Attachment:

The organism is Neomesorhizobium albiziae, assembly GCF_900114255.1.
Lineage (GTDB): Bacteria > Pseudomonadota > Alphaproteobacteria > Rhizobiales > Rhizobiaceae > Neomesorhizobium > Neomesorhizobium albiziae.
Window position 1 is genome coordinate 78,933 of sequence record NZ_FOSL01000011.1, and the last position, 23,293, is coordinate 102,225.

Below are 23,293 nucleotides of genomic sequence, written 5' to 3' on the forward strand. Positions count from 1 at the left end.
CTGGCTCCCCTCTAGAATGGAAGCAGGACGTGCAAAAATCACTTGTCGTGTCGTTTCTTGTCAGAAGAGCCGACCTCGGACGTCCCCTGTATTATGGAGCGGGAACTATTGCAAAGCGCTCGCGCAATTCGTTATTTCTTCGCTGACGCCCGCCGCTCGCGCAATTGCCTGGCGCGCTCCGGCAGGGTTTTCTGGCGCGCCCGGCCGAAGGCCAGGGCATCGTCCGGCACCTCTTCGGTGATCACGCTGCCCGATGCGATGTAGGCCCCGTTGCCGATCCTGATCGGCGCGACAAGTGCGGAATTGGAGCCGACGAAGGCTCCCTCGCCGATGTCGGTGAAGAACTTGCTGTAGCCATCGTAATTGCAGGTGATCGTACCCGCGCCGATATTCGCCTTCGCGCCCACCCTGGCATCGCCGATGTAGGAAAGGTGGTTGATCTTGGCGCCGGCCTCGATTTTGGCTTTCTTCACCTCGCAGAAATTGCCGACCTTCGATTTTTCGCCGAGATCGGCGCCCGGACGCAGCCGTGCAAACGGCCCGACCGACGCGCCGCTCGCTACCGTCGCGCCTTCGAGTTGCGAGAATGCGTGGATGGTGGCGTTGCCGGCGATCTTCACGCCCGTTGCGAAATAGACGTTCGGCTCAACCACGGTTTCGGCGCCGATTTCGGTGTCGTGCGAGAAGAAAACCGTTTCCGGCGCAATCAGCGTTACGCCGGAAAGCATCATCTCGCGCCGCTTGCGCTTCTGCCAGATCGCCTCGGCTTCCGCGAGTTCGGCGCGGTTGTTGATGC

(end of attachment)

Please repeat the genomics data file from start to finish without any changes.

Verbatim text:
The organism is Neomesorhizobium albiziae, assembly GCF_900114255.1.
Lineage (GTDB): Bacteria > Pseudomonadota > Alphaproteobacteria > Rhizobiales > Rhizobiaceae > Neomesorhizobium > Neomesorhizobium albiziae.
Window position 1 is genome coordinate 78,933 of sequence record NZ_FOSL01000011.1, and the last position, 23,293, is coordinate 102,225.

Below are 23,293 nucleotides of genomic sequence, written 5' to 3' on the forward strand. Positions count from 1 at the left end.
CTGGCTCCCCTCTAGAATGGAAGCAGGACGTGCAAAAATCACTTGTCGTGTCGTTTCTTGTCAGAAGAGCCGACCTCGGACGTCCCCTGTATTATGGAGCGGGAACTATTGCAAAGCGCTCGCGCAATTCGTTATTTCTTCGCTGACGCCCGCCGCTCGCGCAATTGCCTGGCGCGCTCCGGCAGGGTTTTCTGGCGCGCCCGGCCGAAGGCCAGGGCATCGTCCGGCACCTCTTCGGTGATCACGCTGCCCGATGCGATGTAGGCCCCGTTGCCGATCCTGATCGGCGCGACAAGTGCGGAATTGGAGCCGACGAAGGCTCCCTCGCCGATGTCGGTGAAGAACTTGCTGTAGCCATCGTAATTGCAGGTGATCGTACCCGCGCCGATATTCGCCTTCGCGCCCACCCTGGCATCGCCGATGTAGGAAAGGTGGTTGATCTTGGCGCCGGCCTCGATTTTGGCTTTCTTCACCTCGCAGAAATTGCCGACCTTCGATTTTTCGCCGAGATCGGCGCCCGGACGCAGCCGTGCAAACGGCCCGACCGACGCGCCGCTCGCTACCGTCGCGCCTTCGAGTTGCGAGAATGCGTGGATGGTGGCGTTGCCGGCGATCTTCACGCCCGTTGCGAAATAGACGTTCGGCTCAACCACGGTTTCGGCGCCGATTTCGGTGTCGTGCGAGAAGAAAACCGTTTCCGGCGCAATCAGCGTTACGCCGGAAAGCATCATCTCGCGCCGCTTGCGCTTCTGCCAGATCGCCTCGGCTTCCGCGAGTTCGGCGCGGTTGTTGATGC